A basic tenet of a free and open society is the right of everyone to try to better his own life. That’s why millions of people come to the United States every year looking for work. For that same reason, people hire them.
With mid-term elections on the way, “immigration reform” is a hot topic. Republicans, desperate to define what they stand for after years of increased federal spending, widespread domestic-privacy invasions, and failed foreign entanglements, are frantic to rally their base. An easy target is immigrants.
A popular refrain in this year’s debate is that law enforcement should pursue those who employ illegal immigrants. A number of immigration-related proposals currently before Congress would increase penalties for breaking the law.
In that spirit, federal agencies operating under the aegis of the Department of Homeland Security recently conducted highly publicized raids across the country, arresting hundreds of executives and employees of various firms alleged to have hired illegal immigrants.
Two decades ago Congress passed the Immigration Reform and Control Act, which was specifically designed to stop the flow of illegal immigrants by making it a crime to knowingly hire one. Twenty years and 10 million illegal immigrants later, we can say with confidence that that “reform” has proven to be a joke.
Anti-immigrant spokespeople, between ad nauseum assertions that they are not anti-immigrant, seem to have a mixture of objectives. On the one hand, they want to “enforce existing laws,” while at the same time they admit (tacitly or otherwise) that these laws are not working, ushering in the predictable chime that “new laws are needed” to stem the flow.
Such refrains sound familiar to students of government intervention: problems created by intervention always lead to calls for more intervention to address the troubles caused by the last intervention. Once the process is started, few if any have the courage or wisdom to question the premises upon which the initial intrusion was made.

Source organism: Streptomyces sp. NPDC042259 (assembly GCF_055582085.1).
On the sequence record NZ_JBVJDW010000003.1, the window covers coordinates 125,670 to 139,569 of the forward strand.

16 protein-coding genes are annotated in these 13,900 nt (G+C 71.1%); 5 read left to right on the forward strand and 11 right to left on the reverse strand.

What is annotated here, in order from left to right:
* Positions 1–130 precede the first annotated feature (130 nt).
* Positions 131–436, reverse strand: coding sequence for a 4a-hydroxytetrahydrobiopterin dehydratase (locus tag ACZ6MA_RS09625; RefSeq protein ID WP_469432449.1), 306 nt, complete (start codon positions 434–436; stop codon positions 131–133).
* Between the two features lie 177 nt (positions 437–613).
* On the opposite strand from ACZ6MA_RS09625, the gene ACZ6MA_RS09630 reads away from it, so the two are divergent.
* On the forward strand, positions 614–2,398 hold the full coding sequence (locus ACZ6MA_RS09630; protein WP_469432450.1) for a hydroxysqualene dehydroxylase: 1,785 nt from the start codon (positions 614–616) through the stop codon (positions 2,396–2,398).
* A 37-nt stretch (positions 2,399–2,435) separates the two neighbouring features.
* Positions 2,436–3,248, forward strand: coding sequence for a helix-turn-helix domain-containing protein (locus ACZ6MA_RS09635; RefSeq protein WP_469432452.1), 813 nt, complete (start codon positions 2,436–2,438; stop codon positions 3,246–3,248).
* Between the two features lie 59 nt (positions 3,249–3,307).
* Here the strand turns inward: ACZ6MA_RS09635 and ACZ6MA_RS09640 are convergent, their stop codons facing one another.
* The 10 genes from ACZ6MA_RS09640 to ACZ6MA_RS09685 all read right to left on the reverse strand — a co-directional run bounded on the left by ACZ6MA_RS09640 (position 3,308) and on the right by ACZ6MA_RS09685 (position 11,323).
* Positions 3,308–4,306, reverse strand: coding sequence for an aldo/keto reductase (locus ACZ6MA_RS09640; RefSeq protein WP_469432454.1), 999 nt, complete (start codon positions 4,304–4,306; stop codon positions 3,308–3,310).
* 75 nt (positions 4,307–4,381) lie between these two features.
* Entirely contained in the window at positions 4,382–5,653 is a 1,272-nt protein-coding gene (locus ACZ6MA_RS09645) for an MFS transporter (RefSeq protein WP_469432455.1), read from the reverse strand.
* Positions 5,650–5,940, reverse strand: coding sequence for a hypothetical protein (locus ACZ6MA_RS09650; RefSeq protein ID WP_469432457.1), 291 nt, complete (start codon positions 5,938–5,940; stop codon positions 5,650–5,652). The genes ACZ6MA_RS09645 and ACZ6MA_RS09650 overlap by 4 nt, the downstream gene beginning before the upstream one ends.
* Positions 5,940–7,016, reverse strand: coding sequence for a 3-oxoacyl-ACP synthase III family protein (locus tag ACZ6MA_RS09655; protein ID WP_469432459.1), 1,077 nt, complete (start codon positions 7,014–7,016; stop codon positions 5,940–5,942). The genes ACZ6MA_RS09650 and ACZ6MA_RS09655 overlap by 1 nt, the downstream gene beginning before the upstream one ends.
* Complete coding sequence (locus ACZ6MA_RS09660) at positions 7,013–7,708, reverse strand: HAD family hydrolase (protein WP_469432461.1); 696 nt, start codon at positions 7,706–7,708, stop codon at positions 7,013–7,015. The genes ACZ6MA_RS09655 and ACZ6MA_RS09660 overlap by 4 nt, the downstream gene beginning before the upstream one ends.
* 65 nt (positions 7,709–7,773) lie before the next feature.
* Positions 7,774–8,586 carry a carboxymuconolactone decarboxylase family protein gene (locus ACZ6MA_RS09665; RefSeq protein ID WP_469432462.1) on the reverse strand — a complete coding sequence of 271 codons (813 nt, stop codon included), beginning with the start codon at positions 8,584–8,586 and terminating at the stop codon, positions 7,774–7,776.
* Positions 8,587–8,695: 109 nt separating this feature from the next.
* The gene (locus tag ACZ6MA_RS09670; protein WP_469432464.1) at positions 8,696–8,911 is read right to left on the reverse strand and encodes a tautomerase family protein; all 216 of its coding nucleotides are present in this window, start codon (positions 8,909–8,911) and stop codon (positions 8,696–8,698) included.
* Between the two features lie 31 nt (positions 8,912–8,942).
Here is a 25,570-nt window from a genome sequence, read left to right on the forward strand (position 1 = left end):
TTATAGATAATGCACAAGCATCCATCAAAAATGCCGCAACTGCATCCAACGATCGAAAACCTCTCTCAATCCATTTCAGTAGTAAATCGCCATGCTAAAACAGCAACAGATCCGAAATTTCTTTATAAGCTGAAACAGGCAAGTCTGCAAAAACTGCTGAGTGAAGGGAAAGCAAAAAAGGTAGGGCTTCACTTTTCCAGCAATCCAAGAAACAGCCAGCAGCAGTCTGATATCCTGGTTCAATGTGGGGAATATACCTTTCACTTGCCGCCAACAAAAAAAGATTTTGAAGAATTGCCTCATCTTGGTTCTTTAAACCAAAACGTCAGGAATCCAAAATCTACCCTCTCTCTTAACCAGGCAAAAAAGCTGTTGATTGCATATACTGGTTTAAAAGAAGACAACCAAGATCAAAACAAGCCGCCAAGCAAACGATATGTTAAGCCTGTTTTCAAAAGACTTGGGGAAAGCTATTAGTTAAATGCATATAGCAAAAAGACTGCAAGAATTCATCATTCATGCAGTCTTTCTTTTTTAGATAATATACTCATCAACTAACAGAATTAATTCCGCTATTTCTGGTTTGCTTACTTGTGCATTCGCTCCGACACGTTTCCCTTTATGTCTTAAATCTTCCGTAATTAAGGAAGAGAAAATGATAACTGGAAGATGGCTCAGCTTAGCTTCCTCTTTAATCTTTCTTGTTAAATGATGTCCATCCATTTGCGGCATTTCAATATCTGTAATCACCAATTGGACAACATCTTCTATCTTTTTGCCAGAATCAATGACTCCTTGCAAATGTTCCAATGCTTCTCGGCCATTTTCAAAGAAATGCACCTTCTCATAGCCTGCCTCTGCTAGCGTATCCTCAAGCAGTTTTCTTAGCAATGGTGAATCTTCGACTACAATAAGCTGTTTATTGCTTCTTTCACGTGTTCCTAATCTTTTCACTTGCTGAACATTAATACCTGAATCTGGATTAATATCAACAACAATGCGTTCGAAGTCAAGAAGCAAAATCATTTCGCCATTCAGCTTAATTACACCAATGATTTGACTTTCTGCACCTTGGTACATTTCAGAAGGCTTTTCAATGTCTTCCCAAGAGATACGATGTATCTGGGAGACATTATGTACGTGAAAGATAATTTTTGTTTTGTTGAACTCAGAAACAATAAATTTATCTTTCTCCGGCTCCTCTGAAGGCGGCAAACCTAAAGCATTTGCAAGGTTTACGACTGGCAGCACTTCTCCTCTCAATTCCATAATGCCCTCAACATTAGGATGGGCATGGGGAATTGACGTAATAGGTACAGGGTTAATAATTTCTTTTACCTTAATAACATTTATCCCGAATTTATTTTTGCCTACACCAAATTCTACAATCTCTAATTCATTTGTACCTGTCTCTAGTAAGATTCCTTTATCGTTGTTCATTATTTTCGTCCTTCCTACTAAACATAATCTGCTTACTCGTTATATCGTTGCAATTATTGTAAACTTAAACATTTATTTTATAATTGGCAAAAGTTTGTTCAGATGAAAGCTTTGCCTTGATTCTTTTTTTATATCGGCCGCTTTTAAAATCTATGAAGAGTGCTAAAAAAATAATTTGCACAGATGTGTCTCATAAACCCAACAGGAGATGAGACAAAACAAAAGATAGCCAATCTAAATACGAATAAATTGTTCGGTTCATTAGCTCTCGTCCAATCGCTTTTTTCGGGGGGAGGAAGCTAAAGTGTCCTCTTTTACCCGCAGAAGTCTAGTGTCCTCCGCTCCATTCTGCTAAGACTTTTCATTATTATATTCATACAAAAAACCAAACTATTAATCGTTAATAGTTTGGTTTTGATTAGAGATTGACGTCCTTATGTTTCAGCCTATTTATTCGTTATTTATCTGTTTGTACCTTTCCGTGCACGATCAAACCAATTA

And immigration restrictions are an intrusion. Employers should have the liberty to hire whomever they want. Excluding a huge number of people from the labor force because they were born on the other side of the Rio Grande lacks any moral justification. Anti-immigrant types routinely rail against those who would “take our jobs,” but they never ask or answer a basic moral question: whose job?
Thomas Jefferson’s advice on the “sum of good government” was that the state should “leave men free to regulate their own pursuits of industry” — and labor is most definitely an integral part of industry.
Those who come to the United States seeking jobs (“cheap labor,” they’re pejoratively labeled) and those who wish to hire them (“exploiters of cheap labor”) actually represent a very noble part of our history, namely, a free-market system where every man was his own master. For 400 years immigrants have been willingly coming to this country and seeking the best possible terms of trade for their labor and for the better part of that time government stayed out of that relationship.
America for much of its past was a place where people stood or fell on their own merit. As a result, general prosperity expanded to a degree never before witnessed in the history of the world. The incredible standard of living we experience today is in large part attributable to centuries of immigrant labor.
While politicians, labor “leaders,” nativists, demagogues, and others clamor for more laws restricting the pursuit of happiness, they undermine the very ideal upon which our nation was built: a free society where individuals voluntarily interact in hopes of creating a better life for themselves and their families.